Side-by-side comparisons of corpora
(American and British English)


Until recently, if you wanted to use the BYU corpus interface to compare frequencies in two of corpora (e.g. COCA and the BNC), you had to do two separate searches and then compare the data in another program, like Excel. Now, however, with just one click, you can compare the results of a search in two corpora side-by-side -- right from the corpus interface.

The examples that follow are from just two of the five English corpora -- COCA (450 million words of American English, 1990-present) and the BNC (100 million words of British English, 1980s-1993). And these are just a handful of ad-hoc examples -- certainly just the "tip of the iceberg". Feel free to send me links to other pages that you've created, which use the new side-by-side "compare corpora" functionality.


(Note: to come back to this page after each search, just click RETURN in the upper right-hand section of the corpus interface)

1. Obvious differences between words.

There are many sites that list pairs of words for the "same" concept -- one word that is used in American English, and the other in British English. We can see the frequency of these words side-by-side in the corpus interface, such as the following:

(American) pants, store (n), can (of nouns), railroad, freeway, truck, trash can, or vacuum (v)
(British) trousers, shop (n), tin (of nouns), railway, motorway, lorry, dustbin, and hoover (v).

There is nothing overly earth-shattering or surprising here, but for people who are skeptical about using any corpus besides the BNC, the fact that the corpora provide the expected results for such queries ought to be at least mildly reassuring.

2. Idioms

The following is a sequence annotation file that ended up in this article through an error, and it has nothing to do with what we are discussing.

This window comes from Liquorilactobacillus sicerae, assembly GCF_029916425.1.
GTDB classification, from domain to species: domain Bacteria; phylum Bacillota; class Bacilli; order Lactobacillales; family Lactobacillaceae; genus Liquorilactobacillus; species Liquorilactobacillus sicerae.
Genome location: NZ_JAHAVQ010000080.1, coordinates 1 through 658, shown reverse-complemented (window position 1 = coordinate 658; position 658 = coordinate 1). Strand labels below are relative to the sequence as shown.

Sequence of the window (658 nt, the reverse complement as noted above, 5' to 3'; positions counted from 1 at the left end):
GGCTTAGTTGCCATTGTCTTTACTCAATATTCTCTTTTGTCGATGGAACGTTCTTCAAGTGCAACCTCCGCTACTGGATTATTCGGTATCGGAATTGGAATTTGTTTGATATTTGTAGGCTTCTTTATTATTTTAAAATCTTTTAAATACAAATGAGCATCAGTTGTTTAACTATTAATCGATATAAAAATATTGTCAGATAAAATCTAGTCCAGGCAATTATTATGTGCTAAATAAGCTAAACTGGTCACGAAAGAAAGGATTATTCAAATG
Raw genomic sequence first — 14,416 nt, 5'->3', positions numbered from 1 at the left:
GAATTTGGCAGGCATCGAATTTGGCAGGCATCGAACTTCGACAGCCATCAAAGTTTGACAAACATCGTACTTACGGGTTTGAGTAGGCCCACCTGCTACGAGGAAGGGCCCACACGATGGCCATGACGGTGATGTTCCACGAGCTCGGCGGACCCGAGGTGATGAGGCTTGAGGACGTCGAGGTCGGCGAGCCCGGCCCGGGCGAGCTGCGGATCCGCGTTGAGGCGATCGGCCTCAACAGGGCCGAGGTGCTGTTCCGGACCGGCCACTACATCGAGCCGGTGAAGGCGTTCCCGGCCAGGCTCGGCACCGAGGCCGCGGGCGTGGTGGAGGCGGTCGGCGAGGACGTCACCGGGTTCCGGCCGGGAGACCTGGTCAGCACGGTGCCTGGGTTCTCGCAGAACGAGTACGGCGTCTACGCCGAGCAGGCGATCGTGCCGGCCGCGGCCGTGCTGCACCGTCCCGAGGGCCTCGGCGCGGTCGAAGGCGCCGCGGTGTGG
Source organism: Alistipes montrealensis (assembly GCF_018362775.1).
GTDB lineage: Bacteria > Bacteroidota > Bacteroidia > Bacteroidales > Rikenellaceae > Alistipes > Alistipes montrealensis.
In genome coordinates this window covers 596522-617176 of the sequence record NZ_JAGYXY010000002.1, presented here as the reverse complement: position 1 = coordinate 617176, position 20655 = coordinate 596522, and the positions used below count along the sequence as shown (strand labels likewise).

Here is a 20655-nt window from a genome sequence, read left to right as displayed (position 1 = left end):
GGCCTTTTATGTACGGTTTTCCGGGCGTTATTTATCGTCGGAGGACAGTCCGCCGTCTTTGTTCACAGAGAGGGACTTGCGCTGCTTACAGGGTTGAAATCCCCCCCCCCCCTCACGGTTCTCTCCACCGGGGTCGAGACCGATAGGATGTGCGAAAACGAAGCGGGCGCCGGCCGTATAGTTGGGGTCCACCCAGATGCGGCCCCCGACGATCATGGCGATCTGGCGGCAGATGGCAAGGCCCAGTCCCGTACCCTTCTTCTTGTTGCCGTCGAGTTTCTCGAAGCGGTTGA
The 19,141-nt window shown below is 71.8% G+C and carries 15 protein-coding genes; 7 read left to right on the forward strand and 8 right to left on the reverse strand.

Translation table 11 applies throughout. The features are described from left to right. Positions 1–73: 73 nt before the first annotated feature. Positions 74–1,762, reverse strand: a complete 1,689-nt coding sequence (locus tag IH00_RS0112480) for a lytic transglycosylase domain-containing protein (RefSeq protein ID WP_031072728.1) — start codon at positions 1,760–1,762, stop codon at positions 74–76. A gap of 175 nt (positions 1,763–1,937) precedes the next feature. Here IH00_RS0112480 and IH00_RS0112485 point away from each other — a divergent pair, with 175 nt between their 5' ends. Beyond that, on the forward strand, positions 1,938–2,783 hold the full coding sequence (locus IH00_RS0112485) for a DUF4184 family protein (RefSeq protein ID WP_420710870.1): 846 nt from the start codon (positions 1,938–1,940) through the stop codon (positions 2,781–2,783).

You can also see side-by-side frequencies for less obvious words and phrases, like the following idioms with head. I'd like to also have a list of idioms with head that are a lot more frequent in British English -- feel free to send them to me if you find them. And of course, there are tens of thousands of idioms that one could compare -- this is just a tiny sampling with just one word. (Note: ~ = his/her/their/our, etc)

About the same in COCA and BNC More in COCA (American)
head over heels in love
head-on
price on ~ head
head for the hills
head and shoulders above
talk over ~ head
talk ~ head off
two heads are better (than one)
use ~ head
make ~ head spin
put ~ heads together
bury ~ head (in the sand)
from head to toe
have a head for (something)
hanging over ~ head
off the top of ~ head
 
head (v) up
head (v) toward(s)
head (v) back to
head (v) out
in over ~ head
(hit the) nail on the head
head ~ off at the pass
cooler heads (+ prevail)
go head-to-head
head start
heads or tails
talking head
head game
head rush (n)
head trip
(like a) deer in the headlights
 

3. More powerful lexical comparisons

In the examples above, we mostly compared exact words or phrases, with some cases of phrases where a given part of speech was used in a particular slot (e.g. in over his/her/my head; [=ap*]). But you can also do searches like the following:

  • head* (COCA) heads-up, headliner, headspace, headware; (BNC) headteacher, headstock, headhunted, headmistress

  • a(n) *head (COCA) crackhead, knucklehead, bobblehead, hothead, bonehead, trailhead, wellhead

  • head + prep (COCA) toward(s), to, up , around, into

  • verb ~ head: this construction has about same frequency overall. But there are clear differences in the particular verbs, e.g. (COCA) poke, stick, tilt, cock, lift, bob, shake, nod; (BNC) mind, feel, raise

Moving away from the words and phrases with head, the following are just a handful of other lexical comparisons:

  • *ism words: (COCA) bioterrorism, volunteerism, Islamism, Pentecostalism, ecotourism, globalism; (BNC) Owenism, Toryism, Fabianism, teetotalism. Comparing such lists of words provides some interesting insight into cultural differences between the two countries as well.

  • Adjectives used to describe men: (COCA) nuts, liable, scary, smarter, tougher, relentless, focused, easygoing, low-key, astounded; (BNC) redundant, wont, spotty, chuffed, dotty, cheeky, posh

  • Phrasal verbs with up (COCA) ratchet, fess, hike, crank, listen, bust, scare, cuddle, scrounge, rack; (BNC) nip, stump, plant, top, phone, cash, tot, pluck, cock, mug, bugger, knock

4. Morphological differences. It's interesting to compare forms of words -- side-by-side -- in the two dialects. A few examples:

  • [have] gotten: obviously much more common in American English (COCA)

  • have + proved / proven: the first is more common in the BNC, the second in COCA. To do this right, you'd want to get a ratio of the two forms in Excel (for example), but here we're just doing the two forms individually